For many, myself included, what drew folks to Spring 2021’s Super Cub was the notion of a quiet, thoughtful show about girls finding freedom on the backs of their Honda Super Cubs in the Japanese countryside. There’s something tempting about that in the midst of year two of a fraught pandemic, and there’s a certain delight in witnessing feminine teenage joy by three young girls who long for a bit of adventure in their otherwise completely ordinary lives.
Now, months later, the series comes to mind as I look towards the end of the year: a year that’s been filled with strife, radical injustice, and a lot of heartbreak. Super Cub was a balm in Spring when I was dealing with personal upheaval; months later, it still often fills my thoughts. Now, I look towards the intimacy of Super Cub and its liminal spaces, and how that defines the often intense emotionality of teenage depression.
Liminality in its most simple sense, is “of, relating to, or situated at a sensory threshold” or better, “of, relating to, or being an intermediate state, phase, or condition”. It is, ultimately. the process of transitioning across boundaries and borders. Derived from from the Latin word “limen”, which means threshold, liminality is all about the thresholds between “here” and “now”, “then” and “there”, “betwixt” and “between”, and “what was” and “what’s next”.
We move through lots of liminal space on a daily basis. For example, say you wake up at five a.m. in the middle of Winter to head to your job that starts at seven. You have an hour commute, so you leave at six. Perhaps the sun is peeking over the horizon: or maybe, it’s nearly pitch black. That empty street you drive down, covered in frost and a bit of early morning fog? That’s a liminal space, created by the absence of other people and by the intense quiet of early morning. And even if there’s other cars on the road, they don’t know you exist—you’re shadowed by tinted windows, by the absence of interior lights and the limited nature of human eyes at night. Only your headlights let others know that you’re alive.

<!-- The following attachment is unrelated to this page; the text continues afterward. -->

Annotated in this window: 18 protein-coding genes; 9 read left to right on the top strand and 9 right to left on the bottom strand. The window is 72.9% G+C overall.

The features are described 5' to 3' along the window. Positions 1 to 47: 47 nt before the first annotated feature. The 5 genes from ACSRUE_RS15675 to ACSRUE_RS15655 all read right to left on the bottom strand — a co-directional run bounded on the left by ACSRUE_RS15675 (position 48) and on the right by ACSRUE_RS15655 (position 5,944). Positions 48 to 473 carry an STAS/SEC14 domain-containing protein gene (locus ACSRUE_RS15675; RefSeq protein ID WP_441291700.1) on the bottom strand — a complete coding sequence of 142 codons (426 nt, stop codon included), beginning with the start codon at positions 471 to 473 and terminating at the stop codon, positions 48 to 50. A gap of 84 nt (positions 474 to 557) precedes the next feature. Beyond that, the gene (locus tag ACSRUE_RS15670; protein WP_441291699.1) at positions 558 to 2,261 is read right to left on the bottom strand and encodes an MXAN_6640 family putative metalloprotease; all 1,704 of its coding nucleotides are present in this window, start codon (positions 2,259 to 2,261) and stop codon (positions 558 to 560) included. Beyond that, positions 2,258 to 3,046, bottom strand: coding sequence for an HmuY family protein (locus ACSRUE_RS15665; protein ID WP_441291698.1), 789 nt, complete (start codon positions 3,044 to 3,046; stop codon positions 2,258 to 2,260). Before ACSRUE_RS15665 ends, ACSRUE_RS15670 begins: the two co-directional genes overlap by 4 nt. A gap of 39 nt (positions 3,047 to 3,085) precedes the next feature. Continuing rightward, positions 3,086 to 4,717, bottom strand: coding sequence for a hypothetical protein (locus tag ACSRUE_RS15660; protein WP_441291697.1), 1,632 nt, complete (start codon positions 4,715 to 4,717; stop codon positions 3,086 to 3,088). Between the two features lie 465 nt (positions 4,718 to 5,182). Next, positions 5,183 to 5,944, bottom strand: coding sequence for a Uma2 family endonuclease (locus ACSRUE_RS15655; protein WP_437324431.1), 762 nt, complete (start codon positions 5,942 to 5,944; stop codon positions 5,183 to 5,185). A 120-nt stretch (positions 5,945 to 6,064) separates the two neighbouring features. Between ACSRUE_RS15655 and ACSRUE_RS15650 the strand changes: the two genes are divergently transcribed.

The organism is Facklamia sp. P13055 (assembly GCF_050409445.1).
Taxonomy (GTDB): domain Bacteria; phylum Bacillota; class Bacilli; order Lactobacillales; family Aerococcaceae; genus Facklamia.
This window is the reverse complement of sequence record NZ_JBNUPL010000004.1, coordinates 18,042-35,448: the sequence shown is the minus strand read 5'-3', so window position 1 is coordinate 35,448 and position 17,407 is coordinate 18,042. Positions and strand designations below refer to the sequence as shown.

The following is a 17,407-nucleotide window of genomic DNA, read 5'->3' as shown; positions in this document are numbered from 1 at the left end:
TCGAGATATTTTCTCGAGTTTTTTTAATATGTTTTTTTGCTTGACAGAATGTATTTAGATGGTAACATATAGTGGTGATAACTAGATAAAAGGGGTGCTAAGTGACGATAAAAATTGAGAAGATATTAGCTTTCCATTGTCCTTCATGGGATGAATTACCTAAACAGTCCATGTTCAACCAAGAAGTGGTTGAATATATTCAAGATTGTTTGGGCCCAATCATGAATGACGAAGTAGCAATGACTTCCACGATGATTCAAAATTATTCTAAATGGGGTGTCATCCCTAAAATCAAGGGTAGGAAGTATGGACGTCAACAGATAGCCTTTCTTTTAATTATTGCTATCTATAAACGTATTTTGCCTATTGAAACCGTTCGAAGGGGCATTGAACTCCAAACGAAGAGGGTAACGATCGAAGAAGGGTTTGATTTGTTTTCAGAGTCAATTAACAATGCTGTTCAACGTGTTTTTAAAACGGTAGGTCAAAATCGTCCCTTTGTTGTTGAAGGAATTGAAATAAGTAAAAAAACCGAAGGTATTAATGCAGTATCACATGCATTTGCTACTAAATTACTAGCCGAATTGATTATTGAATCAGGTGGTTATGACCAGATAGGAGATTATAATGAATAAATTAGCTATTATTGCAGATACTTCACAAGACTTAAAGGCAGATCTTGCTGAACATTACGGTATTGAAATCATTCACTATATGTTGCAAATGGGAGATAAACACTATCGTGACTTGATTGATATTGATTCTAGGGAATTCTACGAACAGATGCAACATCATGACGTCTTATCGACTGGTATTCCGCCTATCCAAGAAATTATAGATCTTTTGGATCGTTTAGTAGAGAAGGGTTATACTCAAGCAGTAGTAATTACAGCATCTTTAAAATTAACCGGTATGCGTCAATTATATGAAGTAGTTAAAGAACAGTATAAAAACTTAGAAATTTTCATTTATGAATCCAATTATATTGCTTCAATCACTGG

Larger liminal spaces can include airports (especially late at night or early in the morning). Shopping malls are huge, dynamic liminal spaces: they’re full of interstitial spaces with ever-changing shops. Abandoned buildings are also liminal spaces, either through natural occurrences or through forced closure. Imagine yourself in a terminal at midnight, stranded until the next day. The lights are dimmed, there’s the buzz of a big name news channel, and the shops—including the T.G.I. Fridays and the small newspaper kiosk with overpriced water—are shrouded in curtains and security gates that allow the barest peek inside. That’s liminality at its most hauntingly beautiful, and at its most intimate.
It’s intimacy that Super Cub endears itself to: a familiar intimacy that, in many ways, can only be experienced as a teenager. Protagonist Koguma feels as though she has nothing—no family, no connections, no real reason to live beyond floating through. Life itself is a liminal space before she impulsively buys the titular motorcycle and begins to find connection with others and joy in the simple act of living.
In the show, this version of liminality is the world at large: it’s the desaturated colors of Koguma’s depression when she’s biking around Hokuto City with only the sound of the wind and her bike chain. It’s the silent roar of the wind rushing past her ears on her Super Cub as she navigates the winding paths of mental illness and isolation with an unending landscape of greens and browns. Here, Koguma’s intense loneliness—due to her circumstances and to just being a teenager—develop into the liminality of existence: a constant moving from “then” and “there” while trying to figure out the “why” of it all.
But this really isn’t the meat of Super Cub’s dialogue with liminal spaces. Most of its liminality is small and mundane. It’s the everyday kind of liminality that creeps in at the edges: it’s waking up in a silent apartment in a silent neighborhood before dawn. It’s the moment before Koguma puts on her helmet, gets on her bike, and heads out into a city devoid of people until she gets near her high school. It’s the moments when she climbs into bed and, in the penultimate episode, the moments when she’s at peace with her friends after near tragedy. It’s all in-betweens as she navigates feeling emotions and the nothingness of her depressive state.